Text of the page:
A Smart Summer Project For Kids: Learn to Write in Cursive

Most parents are aware that for various reasons many schools have dropped learning cursive handwriting from the student curriculum. In this digital age is it worth continuing the tradition of cursive handwriting? I’m sure there are many differing opinions. One simple reason that students may want to learn cursive is that studies show writing notes by hand aids in learning more so than does taking notes with a tablet or computer. Cursive writing enables you to take notes much more quickly than printing does. WickiHow adds this incentive: “In a recent study, The College Board found that, for the essay part of the SAT, the students who wrote in cursive scored slightly higher than those who used print. They attribute it to the speed and efficiency of cursive that allows for greater focus on the content of the tests.” With school vacations on the horizon, now would be a good time to plan on making learning cursive a fun summer project for your kids.

Pelikano Junior, Turquoise, Left-Handed Nib

Pelikano Junior, Turquoise, Left-Handed Nib

One motivation for learning cursive or just improving your handwriting skills in general is using a fountain pen. This old school writing instrument writes with a very light touch, and the reduced pressure results in less writing fatigue. Plus the variety of colorful inks out there can make your hand writing look better than ever! For introducing a child to fountain pens, I would recommend a pen with a grip that helps with proper finger placement and also a nib that is easy to write with such as a medium, A, or left-handed nib. Pelikano fountain pens have been used by students for decades and they are a great fountain pen to get started with. The Pelikano comes in two versions: the Pelikano Junior for the very young student and the Pelikano for any age of student (or adult for that matter). Both of these pens come in several choices of color and nib size and have carefully designed grips that show you how to hold the pen. Don’t forget to get some extra Pelikan ink cartridges to refill your fountain pens! To browse through a variety of starter fountain pens including the Pelikano, take a look at the Beginner Fountain Pens at Writer’s Bloc.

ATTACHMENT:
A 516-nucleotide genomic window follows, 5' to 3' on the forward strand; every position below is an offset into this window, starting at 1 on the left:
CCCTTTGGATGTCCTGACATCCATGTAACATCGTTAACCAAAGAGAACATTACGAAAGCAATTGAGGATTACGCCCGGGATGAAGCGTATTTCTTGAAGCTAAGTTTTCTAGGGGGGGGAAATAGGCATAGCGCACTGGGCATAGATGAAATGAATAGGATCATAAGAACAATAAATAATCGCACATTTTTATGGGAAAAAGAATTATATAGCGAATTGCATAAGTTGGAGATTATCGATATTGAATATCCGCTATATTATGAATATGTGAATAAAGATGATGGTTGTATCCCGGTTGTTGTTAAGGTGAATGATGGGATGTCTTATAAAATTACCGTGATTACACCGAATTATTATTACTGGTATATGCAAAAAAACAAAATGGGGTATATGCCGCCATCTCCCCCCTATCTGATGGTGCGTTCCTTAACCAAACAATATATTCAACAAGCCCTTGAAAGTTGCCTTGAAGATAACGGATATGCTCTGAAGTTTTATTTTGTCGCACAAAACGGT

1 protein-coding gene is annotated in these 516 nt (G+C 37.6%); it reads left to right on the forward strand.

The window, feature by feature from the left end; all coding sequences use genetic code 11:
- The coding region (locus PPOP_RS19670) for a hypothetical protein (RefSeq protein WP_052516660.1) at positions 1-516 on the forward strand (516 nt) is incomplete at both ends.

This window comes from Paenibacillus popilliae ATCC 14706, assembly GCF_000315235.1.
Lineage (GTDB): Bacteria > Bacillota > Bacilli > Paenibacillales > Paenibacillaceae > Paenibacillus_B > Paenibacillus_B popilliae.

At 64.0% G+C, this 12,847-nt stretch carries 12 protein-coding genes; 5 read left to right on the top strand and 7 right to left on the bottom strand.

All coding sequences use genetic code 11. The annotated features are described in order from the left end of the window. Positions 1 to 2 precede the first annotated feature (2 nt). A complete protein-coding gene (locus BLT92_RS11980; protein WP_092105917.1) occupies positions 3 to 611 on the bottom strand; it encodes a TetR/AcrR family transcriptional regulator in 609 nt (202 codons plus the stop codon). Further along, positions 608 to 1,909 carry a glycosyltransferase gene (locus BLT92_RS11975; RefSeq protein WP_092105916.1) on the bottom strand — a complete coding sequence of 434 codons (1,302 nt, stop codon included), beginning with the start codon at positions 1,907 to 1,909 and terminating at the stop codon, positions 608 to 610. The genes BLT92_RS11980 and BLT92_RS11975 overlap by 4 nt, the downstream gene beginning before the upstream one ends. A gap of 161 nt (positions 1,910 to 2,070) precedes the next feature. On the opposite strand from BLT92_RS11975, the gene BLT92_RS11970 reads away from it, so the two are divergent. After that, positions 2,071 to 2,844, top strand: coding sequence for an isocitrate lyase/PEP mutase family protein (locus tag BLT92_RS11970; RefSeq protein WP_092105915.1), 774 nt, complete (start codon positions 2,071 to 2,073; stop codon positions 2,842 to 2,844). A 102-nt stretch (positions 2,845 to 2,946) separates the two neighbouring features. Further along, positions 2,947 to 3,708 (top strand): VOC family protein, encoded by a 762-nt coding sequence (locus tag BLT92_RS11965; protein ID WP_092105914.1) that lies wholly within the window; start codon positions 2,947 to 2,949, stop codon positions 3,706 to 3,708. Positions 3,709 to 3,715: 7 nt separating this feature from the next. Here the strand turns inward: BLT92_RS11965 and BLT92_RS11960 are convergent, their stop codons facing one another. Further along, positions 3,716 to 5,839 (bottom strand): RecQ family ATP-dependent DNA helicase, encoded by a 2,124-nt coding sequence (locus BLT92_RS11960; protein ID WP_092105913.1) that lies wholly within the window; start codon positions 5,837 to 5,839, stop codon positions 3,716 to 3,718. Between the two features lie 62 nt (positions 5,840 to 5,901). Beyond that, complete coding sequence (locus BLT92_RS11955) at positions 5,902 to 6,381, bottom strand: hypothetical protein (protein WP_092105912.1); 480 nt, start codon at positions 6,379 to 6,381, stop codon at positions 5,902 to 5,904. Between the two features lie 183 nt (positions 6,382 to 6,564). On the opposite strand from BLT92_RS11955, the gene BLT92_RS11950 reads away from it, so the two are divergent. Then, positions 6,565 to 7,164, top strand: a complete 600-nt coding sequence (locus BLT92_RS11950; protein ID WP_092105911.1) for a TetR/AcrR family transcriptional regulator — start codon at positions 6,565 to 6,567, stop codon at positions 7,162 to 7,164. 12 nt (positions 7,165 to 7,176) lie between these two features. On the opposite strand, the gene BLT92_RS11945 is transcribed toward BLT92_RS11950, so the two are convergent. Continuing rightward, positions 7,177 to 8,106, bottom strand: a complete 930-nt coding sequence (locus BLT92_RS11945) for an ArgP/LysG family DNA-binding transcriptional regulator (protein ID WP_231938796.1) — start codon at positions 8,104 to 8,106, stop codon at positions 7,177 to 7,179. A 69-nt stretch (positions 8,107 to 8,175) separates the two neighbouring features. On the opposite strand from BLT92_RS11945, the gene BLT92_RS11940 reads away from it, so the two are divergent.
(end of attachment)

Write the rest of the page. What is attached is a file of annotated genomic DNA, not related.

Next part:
Pelikan Pelikano Fountain Pen, Red, Medium Nib

Pelikan Pelikano Fountain Pen, Red, Medium Nib

French ruled paper is another aid to learning cursive handwriting or to improve your hand writing. It has an 8mm x 8mm grid, with additional lighter horizontal lines spaced 2mm apart inside the grid. These lines can be used as writing guides to keep your upper and lower case cursive letters a consistent size. Even though French ruled paper is difficult to find in the United States, this paper is routinely used by students in France as well as in other countries. Clairefontaine has a pretty good selection of this paper and you can order French ruled paper online at Writer’s Bloc. To find out more about French rule paper, take a look at our blog post: What is French Ruled Paper? Here are a couple of examples of practicing calligraphy and French cursive hand writing on French rule paper:

Using French Ruled Paper To Practice Hand Writing

Using French Ruled Paper To Practice Hand Writing

Another good resource can be the internet. If you do a search for “cursive writing” (or something similar), you’ll find many websites and tools to help children and adults to learn cursive hand writing. Many websites have practice pages that can be printed out for students of all ages. A few years ago I wanted to learn French cursive writing and found the following guide to be very useful:

French Cursive Hand Writing

French Cursive Hand Writing

Learning cursive handwriting is something that requires patience and practice, but it can pay off with better grades in school! Isn’t that worth the effort?

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3 thoughts on “A Smart Summer Project For Kids: Learn to Write in Cursive

  1. I would love to know what brand and color ink is used in the topmost writing sample picture, the blue-green color!

  2. Seems amazing that kids aren’t all taught cursive writing – print is so clunky, interrupts train of thought. Loads of research suggesting that handwriting improves both recall and understanding. Lamy school fountain pens pretty good too!

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